In Blue Velvet, Lynch’s 1986 masterpiece, the protagonist is a college boy (Kyle MacLachlan) whose induction into the world of sexual desire is divided into two parts: an adolescent relationship with a high school girl (Laura Dern) and a passionate affair, tinged with elements of sadism and masoch-ism, with a damaged nightclub singer (Isabella Rossellini). By Twin Peaks, made four years later, the distance between Sandy, the innocent teenager in her rose-colored bedroom, and the openly erotic, tragic Dorothy—who are linked by their emotional intensity as well as by their feelings for MacLachlan’s Jeffrey—has been eliminated. The kids in Twin Peaks—not only Laura Palmer (Sheryl Lee), with her open cheerleader’s smile and her shimmering golden looks, but even her less worldly best friend Donna (Lara Flynn Boyle)—are already way past innocence, and if they’re not when Lynch’s TV show begins, they definitely are twenty minutes later, when Laura’s murder is announced by a tearful principal over the school’s loudspeaker. At the beginning of Mulholland Drive, we think we recognize the trope from Blue Velvet that splits the golden-haired naif (Betty) and the dark femme fatale (Rita, who borrows the name from a Hay-worth poster in Betty’s aunt’s apartment). But that’s because we don’t yet know that Betty is only a figment of Diane’s dream—a romanticized version of the girl she was when she landed in L.A., before she met Camilla. What Lynch does here is to combine the bright girl and the dark woman in a single character: Diane/Betty. Of course, we don’t know how much like Betty Diane used to be; by the time we see Diane, with her edgy style and her defensive, shadowed look, her bitter disappointments have wasted her. But on some level she has Betty inside her (literally). And even before Lynch breaks the dream apart—even while we’re under the impression that Betty is the movie’s protagonist—there are sides to her that we don’t expect, sides that she reveals in the audition sequence and when she invites Rita into her bed. And neither of the two characters Laura Harring plays in this movie is merely a femme fatale. Rita is more of an innocent than Betty: wandering through L.A., her mind wiped clean of all memories, she only looks like a seductress. And though Camilla leaves Diane for Adam, Lynch includes a touching scene—the original that, in Diane’s dream, has been transformed into the violence on Mulholland Drive—where the limo delivering Diane to the engagement party stops suddenly in the hills and Camilla herself appears to escort her personally up to the festivities. There’s a strange courtliness to Camilla’s behavior here. It may be the equivalent of a farewell kiss, and we can’t ignore the creepy side of her leading her old girlfriend by the hand to make her witness the celebration of her upcoming marriage. But the action, as Lynch stages it, has a bittersweet quality, too, an acknowledgement of the weight of their relationship. Lynch can be great on the way love can go wrong: the only scenes in his Lost Highway that really work—the early scenes—chronicle the disintegration of a romance. He does it once again in Mulholland Drive, but in a way no one ever has before. Dark and light are still crosshatched in Lynch’s work; visually, I imagine, that will always be his trademark. Emotionally, though, he’s moved so deep into his material that the line that divides them is no longer visible.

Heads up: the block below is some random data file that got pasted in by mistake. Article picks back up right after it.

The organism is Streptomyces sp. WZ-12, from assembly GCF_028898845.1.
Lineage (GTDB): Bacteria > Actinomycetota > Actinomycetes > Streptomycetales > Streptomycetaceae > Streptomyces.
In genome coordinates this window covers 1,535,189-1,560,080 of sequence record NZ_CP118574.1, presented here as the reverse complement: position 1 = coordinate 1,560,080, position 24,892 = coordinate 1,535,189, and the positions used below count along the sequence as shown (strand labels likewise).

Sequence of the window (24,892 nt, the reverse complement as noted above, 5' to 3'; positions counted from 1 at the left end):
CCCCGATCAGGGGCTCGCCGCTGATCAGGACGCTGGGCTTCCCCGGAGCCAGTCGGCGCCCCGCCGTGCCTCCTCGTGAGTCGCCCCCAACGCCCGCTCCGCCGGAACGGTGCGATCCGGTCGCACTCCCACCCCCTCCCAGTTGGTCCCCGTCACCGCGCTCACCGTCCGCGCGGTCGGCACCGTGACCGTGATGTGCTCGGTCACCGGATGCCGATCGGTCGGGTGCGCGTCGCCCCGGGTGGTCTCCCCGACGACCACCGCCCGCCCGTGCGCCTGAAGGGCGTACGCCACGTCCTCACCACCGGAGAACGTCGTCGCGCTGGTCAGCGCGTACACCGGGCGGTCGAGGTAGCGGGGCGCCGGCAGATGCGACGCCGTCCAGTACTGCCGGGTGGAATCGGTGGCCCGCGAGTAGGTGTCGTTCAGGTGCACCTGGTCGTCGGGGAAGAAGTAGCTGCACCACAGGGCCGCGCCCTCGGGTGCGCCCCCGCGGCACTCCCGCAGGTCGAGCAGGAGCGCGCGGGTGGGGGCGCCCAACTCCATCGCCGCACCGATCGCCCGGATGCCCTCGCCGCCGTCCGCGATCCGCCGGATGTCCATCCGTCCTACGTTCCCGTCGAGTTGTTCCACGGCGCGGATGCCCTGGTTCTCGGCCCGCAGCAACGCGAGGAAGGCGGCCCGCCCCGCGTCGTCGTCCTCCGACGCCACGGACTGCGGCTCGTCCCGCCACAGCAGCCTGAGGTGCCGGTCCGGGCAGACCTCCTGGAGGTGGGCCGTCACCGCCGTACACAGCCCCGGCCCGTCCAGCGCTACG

Steve Vineberg teaches both theater and film at Holy Cross College in Massachusetts. He has written fegularly for The Threepenny Review since 1985.